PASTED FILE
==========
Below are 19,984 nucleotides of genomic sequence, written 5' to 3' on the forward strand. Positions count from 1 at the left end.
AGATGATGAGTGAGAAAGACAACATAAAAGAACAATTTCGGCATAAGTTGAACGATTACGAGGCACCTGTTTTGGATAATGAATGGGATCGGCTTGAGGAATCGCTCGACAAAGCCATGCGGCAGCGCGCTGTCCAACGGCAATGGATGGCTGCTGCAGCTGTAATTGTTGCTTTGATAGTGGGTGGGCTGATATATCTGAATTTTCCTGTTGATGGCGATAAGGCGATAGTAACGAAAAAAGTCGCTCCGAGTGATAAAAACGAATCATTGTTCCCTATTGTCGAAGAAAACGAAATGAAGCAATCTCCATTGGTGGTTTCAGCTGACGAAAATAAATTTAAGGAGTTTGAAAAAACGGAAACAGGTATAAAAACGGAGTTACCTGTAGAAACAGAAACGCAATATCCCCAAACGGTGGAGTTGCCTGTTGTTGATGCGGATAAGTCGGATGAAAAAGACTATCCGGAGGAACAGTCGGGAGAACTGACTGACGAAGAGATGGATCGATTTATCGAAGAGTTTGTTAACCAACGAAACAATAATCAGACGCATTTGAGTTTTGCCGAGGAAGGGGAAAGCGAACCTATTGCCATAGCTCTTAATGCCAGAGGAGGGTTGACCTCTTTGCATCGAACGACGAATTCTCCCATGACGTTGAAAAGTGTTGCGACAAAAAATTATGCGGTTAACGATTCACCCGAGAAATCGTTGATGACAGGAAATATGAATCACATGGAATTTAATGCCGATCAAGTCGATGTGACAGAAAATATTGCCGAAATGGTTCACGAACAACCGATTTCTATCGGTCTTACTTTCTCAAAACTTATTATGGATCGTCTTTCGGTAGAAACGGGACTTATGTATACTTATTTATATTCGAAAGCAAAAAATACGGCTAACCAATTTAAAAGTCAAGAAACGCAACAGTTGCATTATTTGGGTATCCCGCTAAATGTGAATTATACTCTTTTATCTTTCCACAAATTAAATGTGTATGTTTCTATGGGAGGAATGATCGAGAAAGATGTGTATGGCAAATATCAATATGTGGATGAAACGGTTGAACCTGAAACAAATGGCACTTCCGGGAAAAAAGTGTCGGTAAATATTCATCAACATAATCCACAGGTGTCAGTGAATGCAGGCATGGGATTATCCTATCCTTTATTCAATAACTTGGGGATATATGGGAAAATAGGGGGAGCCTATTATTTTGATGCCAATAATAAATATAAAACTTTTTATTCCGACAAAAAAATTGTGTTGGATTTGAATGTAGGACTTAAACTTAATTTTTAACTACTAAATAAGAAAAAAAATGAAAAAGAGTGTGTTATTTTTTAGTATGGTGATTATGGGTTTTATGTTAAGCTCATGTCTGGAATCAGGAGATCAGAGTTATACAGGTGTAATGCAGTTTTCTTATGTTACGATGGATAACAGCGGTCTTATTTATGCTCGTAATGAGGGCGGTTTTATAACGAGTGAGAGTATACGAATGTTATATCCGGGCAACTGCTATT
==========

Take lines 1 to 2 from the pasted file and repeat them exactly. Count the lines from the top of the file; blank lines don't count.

Below are 19,984 nucleotides of genomic sequence, written 5' to 3' on the forward strand. Positions count from 1 at the left end.
AGATGATGAGTGAGAAAGACAACATAAAAGAACAATTTCGGCATAAGTTGAACGATTACGAGGCACCTGTTTTGGATAATGAATGGGATCGGCTTGAGGAATCGCTCGACAAAGCCATGCGGCAGCGCGCTGTCCAACGGCAATGGATGGCTGCTGCAGCTGTAATTGTTGCTTTGATAGTGGGTGGGCTGATATATCTGAATTTTCCTGTTGATGGCGATAAGGCGATAGTAACGAAAAAAGTCGCTCCGAGTGATAAAAACGAATCATTGTTCCCTATTGTCGAAGAAAACGAAATGAAGCAATCTCCATTGGTGGTTTCAGCTGACGAAAATAAATTTAAGGAGTTTGAAAAAACGGAAACAGGTATAAAAACGGAGTTACCTGTAGAAACAGAAACGCAATATCCCCAAACGGTGGAGTTGCCTGTTGTTGATGCGGATAAGTCGGATGAAAAAGACTATCCGGAGGAACAGTCGGGAGAACTGACTGACGAAGAGATGGATCGATTTATCGAAGAGTTTGTTAACCAACGAAACAATAATCAGACGCATTTGAGTTTTGCCGAGGAAGGGGAAAGCGAACCTATTGCCATAGCTCTTAATGCCAGAGGAGGGTTGACCTCTTTGCATCGAACGACGAATTCTCCCATGACGTTGAAAAGTGTTGCGACAAAAAATTATGCGGTTAACGATTCACCCGAGAAATCGTTGATGACAGGAAATATGAATCACATGGAATTTAATGCCGATCAAGTCGATGTGACAGAAAATATTGCCGAAATGGTTCACGAACAACCGATTTCTATCGGTCTTACTTTCTCAAAACTTATTATGGATCGTCTTTCGGTAGAAACGGGACTTATGTATACTTATTTATATTCGAAAGCAAAAAATACGGCTAACCAATTTAAAAGTCAAGAAACGCAACAGTTGCATTATTTGGGTATCCCGCTAAATGTGAATTATACTCTTTTATCTTTCCACAAATTAAATGTGTATGTTTCTATGGGAGGAATGATCGAGAAAGATGTGTATGGCAAATATCAATATGTGGATGAAACGGTTGAACCTGAAACAAATGGCACTTCCGGGAAAAAAGTGTCGGTAAATATTCATCAACATAATCCACAGGTGTCAGTGAATGCAGGCATGGGATTATCCTATCCTTTATTCAATAACTTGGGGATATATGGGAAAATAGGGGGAGCCTATTATTTTGATGCCAATAATAAATATAAAACTTTTTATTCCGACAAAAAAATTGTGTTGGATTTGAATGTAGGACTTAAACTTAATTTTTAACTACTAAATAAGAAAAAAAATGAAAAAGAGTGTGTTATTTTTTAGTATGGTGATTATGGGTTTTATGTTAAGCTCATGTCTGGAATCAGGAGATCAGAGTTATACAGGTGTAATGCAGTTTTCTTATGTTACGATGGATAACAGCGGTCTTATTTATGCTCGTAATGAGGGCGGTTTTATAACGAGTGAGAGTATACGAATGTTATATCCGGGCAACTGCTATT